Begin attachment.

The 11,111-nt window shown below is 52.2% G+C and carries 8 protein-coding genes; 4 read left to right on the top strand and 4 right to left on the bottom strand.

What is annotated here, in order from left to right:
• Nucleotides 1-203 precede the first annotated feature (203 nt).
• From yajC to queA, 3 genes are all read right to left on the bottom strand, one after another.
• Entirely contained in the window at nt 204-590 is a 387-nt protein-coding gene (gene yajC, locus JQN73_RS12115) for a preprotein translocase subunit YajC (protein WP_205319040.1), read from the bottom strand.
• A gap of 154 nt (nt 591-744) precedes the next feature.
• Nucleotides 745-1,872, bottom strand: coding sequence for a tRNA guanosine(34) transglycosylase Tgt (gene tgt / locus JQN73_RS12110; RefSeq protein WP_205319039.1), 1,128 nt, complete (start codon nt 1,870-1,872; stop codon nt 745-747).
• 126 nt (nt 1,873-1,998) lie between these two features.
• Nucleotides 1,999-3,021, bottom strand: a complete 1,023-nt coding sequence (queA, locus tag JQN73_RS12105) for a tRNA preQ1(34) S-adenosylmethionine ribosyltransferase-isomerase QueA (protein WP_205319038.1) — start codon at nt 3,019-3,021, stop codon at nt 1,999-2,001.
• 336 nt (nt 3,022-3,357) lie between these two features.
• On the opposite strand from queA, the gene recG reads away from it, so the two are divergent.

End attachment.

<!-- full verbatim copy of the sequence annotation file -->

The 11,111-nt window shown below is 52.2% G+C and carries 8 protein-coding genes; 4 read left to right on the top strand and 4 right to left on the bottom strand.

What is annotated here, in order from left to right:
• Nucleotides 1-203 precede the first annotated feature (203 nt).
• From yajC to queA, 3 genes are all read right to left on the bottom strand, one after another.
• Entirely contained in the window at nt 204-590 is a 387-nt protein-coding gene (gene yajC, locus JQN73_RS12115) for a preprotein translocase subunit YajC (protein WP_205319040.1), read from the bottom strand.
• A gap of 154 nt (nt 591-744) precedes the next feature.
• Nucleotides 745-1,872, bottom strand: coding sequence for a tRNA guanosine(34) transglycosylase Tgt (gene tgt / locus JQN73_RS12110; RefSeq protein WP_205319039.1), 1,128 nt, complete (start codon nt 1,870-1,872; stop codon nt 745-747).
• 126 nt (nt 1,873-1,998) lie between these two features.
• Nucleotides 1,999-3,021, bottom strand: a complete 1,023-nt coding sequence (queA, locus tag JQN73_RS12105) for a tRNA preQ1(34) S-adenosylmethionine ribosyltransferase-isomerase QueA (protein WP_205319038.1) — start codon at nt 3,019-3,021, stop codon at nt 1,999-2,001.
• 336 nt (nt 3,022-3,357) lie between these two features.
• On the opposite strand from queA, the gene recG reads away from it, so the two are divergent.